Seoul: Insadong Street Food

Posted by on Oct 20, 2016 in Destinations, Featured, Food, Korea, Korea, Travel Photo Thursday | 19 comments

Insadong Street Food

From Gwangjang Market ( last weeks post) we headed off to find the Insadong Street food scene. Welcome to week 298 (10/20/2016) of Travel Photo Thursday. First, we trekked along Seoul’s Cheonggyecheon Stream  what seemed like forever  for about twenty minutes. Returning  to street level, we came face to face with a piece of the Berlin Wall located in an outdoor plaza dubbed “Berlin Square.” A piece of the Berlin Wall in downtown Seoul took me completely by surprise! The city is home to three cement slabs from the Wall, along with a Berlin Street light, and benches and trees gifted to the city by Germany.

The plaza symbolizes the future reunification of the two Koreas and Berlin provides financial support for the plaza. In fact, the last time I saw the Berlin Wall, it was standing, and I was on the verge of being arrested for not having the correct train ticket to travel between East and West Berlin. What a day that was!


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Berlin Wall, Seoul


How to get to the Berlin Wall Seoul:
Located along the Cheonggyecheon stream adjacent to Samilgyo Bridge.
There are three subway stations nearby:
Line 1 Jonggak Station exit 5
Line 2 Euljiro 3(Sam)-ga Station exit 1
Line 3 Euljiro 3(Sam)-ga Station exit 3

Korean Traditional Food

Our first stop for Insadong street food was at the Japchae Hotteok cart. My experience with Hotteok’s is that they are filled with a sweet syrupy mixture. These came as a complete surprise, filled with Korean Japchae, which is a combination of noodles and vegetables. I love japchae but must admit that I didn’t try this, and it wasn’t because I didn’t want a little bite. My tummy too full from all the deliciously rich and starchy concoctions that we sampled at Gwangjang Market. I also knew that we were heading to the best mandu restaurant in Insadong, so I was saving myself! I want to return and sample the Japchae Hotteok one of these days soon.


"Insadong Street Food"


Next, we headed down the street to Bukchon Mandu, which serves a wide variety of tasty mandu. Can you tell that the menu is in both Korean and English? Having an English menu made it even harder to decide!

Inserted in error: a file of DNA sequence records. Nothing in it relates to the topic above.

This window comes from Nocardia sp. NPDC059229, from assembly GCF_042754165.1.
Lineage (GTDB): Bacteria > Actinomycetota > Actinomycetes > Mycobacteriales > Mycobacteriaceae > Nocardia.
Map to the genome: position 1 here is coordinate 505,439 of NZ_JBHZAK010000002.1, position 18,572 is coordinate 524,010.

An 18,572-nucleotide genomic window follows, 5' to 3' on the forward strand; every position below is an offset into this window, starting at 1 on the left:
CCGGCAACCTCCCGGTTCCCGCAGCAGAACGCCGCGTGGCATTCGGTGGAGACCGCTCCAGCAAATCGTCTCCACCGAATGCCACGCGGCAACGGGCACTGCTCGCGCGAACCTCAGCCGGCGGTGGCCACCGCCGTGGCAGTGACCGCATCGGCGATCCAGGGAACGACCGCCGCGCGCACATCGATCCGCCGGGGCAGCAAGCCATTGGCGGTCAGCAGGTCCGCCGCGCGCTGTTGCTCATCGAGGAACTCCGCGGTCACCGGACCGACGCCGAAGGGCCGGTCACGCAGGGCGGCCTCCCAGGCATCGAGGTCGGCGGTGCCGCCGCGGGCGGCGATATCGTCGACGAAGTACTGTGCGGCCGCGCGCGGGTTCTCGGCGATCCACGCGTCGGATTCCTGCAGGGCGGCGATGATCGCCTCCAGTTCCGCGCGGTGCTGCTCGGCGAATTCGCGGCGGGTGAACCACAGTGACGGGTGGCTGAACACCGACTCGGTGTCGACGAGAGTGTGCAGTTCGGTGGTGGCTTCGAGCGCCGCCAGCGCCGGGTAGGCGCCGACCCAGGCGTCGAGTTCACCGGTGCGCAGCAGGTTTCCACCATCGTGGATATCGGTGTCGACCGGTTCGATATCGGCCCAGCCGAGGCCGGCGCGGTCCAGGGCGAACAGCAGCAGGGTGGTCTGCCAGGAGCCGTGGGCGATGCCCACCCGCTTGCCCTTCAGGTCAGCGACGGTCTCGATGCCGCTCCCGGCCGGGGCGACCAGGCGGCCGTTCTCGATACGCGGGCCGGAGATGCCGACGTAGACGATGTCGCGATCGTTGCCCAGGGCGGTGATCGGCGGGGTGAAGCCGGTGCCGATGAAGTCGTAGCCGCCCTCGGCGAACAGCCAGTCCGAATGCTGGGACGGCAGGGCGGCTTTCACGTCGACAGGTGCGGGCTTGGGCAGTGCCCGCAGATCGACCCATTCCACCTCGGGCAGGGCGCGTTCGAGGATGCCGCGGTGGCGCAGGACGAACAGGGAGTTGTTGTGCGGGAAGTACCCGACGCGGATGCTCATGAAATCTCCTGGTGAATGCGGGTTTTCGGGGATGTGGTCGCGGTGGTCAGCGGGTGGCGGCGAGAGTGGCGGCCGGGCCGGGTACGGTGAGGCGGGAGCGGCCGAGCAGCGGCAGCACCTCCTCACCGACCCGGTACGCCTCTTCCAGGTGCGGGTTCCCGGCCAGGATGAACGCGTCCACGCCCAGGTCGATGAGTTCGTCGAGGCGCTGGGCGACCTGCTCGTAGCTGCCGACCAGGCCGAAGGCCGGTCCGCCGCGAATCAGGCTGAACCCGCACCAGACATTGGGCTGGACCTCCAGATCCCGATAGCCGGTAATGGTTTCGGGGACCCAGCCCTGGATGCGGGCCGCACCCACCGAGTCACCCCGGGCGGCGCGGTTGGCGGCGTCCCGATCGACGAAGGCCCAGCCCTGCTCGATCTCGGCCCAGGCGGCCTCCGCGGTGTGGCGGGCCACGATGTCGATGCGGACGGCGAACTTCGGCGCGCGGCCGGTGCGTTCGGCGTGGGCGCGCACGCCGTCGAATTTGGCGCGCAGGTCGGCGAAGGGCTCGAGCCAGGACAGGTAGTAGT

"Insadong Street Food"


One of my favorite shots of the day!

"Insadong Street Food"


I want to sample these shrimp mandu the next time I visit!


"Insadong Street Food"


My taste buds danced when these little fellas got dipped into a bit of soy sauce and popped into my waiting mouth! 🙂


"Insadong Street Food"


We ate in the small dining area behind the kitchen. The lights are bright, so taking good photos was a challenge.  Each mandu was cooked to perfection, and we savored every morsel dipped in a bit of soy sauce. My favorite was the galbi with a moist filling that had a hint of sweetness. This is the first time that I have ever seen mandu shaped like cylinders. Usually, they’re shaped like the hats that you see on the other plate. The galbi mandu would be quick and easy to make at home!


"Insadong Street Food"

How to Get to Insadong

You can arrive at  Insadong via subway Line 3, Anguk Station, Exit 6. On Saturday and Sunday, the street closes to traffic. Try to come early before the afternoon crowds.

Have you tried Insadong street food, or have you sampled mandu somewhere else in your travels? Let us know in the comments!


Please welcome our co-hosts this week: Jan from Budget Travel Talk Ruth from Tanama Tales  Rachel from Rachel’s Ruminations


You can browse the Travel Photo Thursday archives here.


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  1. I love street food and markets – oh the sights and smells & tastes. One of the best things about overseas travel. Wonderful. How amazing to see a piece of the Berlin Wall in Seoul.